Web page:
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Sculptor Mosley gets documentary treatment

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Sunday, Feb. 12, 2012
 

Pittsburgh may have an African American artist of renown linked to its past, but it also has one well-known black artist working and exhibiting today.

A widely respected sculptor, both here and abroad, Thaddeus Mosley of the North Side is the subject of a recently completed documentary by Pittsburgh filmmaker Ken Love titled "Thaddeus Mosley: Sculptor."

The 45-minute documentary chronicles the life and love of sculpture that motivated this self-taught artist to create hundreds of works primarily in wood from throughout the region over the course of his 60-plus year career.

Born in 1926 in New Castle, Mosley earned a bachelor of arts degree in English from the University of Pittsburgh after service in the U.S. Navy. After working briefly for the Pittsburgh Courier as a sportswriter and photographer, he took a job with the postal service where he worked during the days, to support his family of six children, and sculpted at night.

Mosley's sculptures, made primarily of cherry, walnut and sycamore logs, have been exhibited throughout the country, as well as at the Carnegie Museum of Art, Pittsburgh Center for the Arts, and Manchester Craftsmen's Guild.

He is also a widely respected instructor, having given countless workshops on woodcarving at colleges and art centers locally and regionally. He taught wood sculpture every summer for more than 20 years at the Touchstone Center for Crafts in Farmington, Fayette County.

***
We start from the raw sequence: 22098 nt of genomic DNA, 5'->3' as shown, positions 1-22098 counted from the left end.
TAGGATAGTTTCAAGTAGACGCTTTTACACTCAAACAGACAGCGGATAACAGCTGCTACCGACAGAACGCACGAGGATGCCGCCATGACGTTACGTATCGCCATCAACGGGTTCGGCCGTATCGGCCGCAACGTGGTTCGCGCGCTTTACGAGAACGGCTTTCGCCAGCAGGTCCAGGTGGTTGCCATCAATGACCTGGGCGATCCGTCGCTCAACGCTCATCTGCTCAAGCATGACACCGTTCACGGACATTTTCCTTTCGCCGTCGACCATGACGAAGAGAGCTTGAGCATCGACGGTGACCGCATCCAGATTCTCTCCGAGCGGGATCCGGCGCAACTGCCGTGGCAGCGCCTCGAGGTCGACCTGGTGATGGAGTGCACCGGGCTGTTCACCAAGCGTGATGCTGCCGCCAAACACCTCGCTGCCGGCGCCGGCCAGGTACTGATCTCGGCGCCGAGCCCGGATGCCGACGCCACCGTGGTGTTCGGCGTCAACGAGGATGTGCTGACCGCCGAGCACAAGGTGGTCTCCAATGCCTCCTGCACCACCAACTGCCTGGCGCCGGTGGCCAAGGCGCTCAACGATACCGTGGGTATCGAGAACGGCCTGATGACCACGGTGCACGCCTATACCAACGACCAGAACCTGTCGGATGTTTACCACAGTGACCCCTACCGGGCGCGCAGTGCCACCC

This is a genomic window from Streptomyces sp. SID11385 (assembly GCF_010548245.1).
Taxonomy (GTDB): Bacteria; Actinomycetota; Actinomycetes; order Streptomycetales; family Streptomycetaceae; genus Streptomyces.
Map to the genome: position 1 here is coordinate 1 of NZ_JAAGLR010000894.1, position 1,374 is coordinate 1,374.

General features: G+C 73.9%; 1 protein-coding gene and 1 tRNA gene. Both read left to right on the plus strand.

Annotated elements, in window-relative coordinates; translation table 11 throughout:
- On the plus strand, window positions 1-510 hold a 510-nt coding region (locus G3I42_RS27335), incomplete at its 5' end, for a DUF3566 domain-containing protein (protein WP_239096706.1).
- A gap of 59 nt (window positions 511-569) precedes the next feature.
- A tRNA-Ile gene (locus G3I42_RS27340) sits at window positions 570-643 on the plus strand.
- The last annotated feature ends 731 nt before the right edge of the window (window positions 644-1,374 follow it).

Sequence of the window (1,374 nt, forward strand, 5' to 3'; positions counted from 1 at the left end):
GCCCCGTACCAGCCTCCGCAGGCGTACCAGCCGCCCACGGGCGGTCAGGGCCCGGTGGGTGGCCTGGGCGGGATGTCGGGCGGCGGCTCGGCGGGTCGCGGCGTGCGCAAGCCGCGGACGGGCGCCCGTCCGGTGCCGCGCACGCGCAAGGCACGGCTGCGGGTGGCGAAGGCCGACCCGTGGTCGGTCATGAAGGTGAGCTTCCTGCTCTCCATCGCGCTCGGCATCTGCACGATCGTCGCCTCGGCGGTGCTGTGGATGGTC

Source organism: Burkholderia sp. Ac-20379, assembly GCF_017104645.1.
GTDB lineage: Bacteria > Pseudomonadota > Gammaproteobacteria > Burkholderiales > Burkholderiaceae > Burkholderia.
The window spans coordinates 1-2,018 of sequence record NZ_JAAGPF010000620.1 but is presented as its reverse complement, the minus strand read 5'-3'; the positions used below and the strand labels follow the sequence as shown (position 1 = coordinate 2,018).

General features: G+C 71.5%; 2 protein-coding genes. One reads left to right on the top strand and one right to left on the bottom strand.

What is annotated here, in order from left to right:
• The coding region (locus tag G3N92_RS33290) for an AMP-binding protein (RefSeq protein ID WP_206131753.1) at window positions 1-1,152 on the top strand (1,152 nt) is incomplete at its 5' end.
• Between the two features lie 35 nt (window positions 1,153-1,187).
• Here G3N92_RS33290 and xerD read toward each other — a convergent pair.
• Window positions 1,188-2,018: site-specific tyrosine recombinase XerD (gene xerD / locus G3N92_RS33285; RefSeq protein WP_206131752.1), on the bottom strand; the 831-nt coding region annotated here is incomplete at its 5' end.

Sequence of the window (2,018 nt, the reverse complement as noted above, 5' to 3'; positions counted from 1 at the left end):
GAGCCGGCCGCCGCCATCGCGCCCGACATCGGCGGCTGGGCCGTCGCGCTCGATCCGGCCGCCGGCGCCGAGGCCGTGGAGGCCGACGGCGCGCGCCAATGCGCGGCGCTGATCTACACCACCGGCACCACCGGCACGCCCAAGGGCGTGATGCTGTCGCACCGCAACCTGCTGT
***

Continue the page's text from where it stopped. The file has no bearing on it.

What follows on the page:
Included in the film are interviews and commentary by Richard Armstrong, former director of Carnegie Museum of Art and current director of the Guggenheim Museum in New York City; artist Sam Gilliam; poet Ed Roberson; artist and writer David Lewis, author of "Thaddeus Mosley: African-American Sculptor" (University of Pittsburgh Press, 1997); William E. Strickland Jr., CEO of Manchester Bidwell Corp.; and Lynda S. Waggoner, vice president of the Western Pennsylvania Conservancy and founding executive director of the Touchstone Center.

"Students adored him at Touchstone, and he had quite a following there," Waggoner says in the film. "I can't imagine that there was ever a better teacher, or more beloved teacher, than Thad."

The film, which debuted Feb. 1 at the Twentieth Century Club in Oakland, has yet to be distributed in wide release.

Details: www.humanitydocs.com

 

 

 
 


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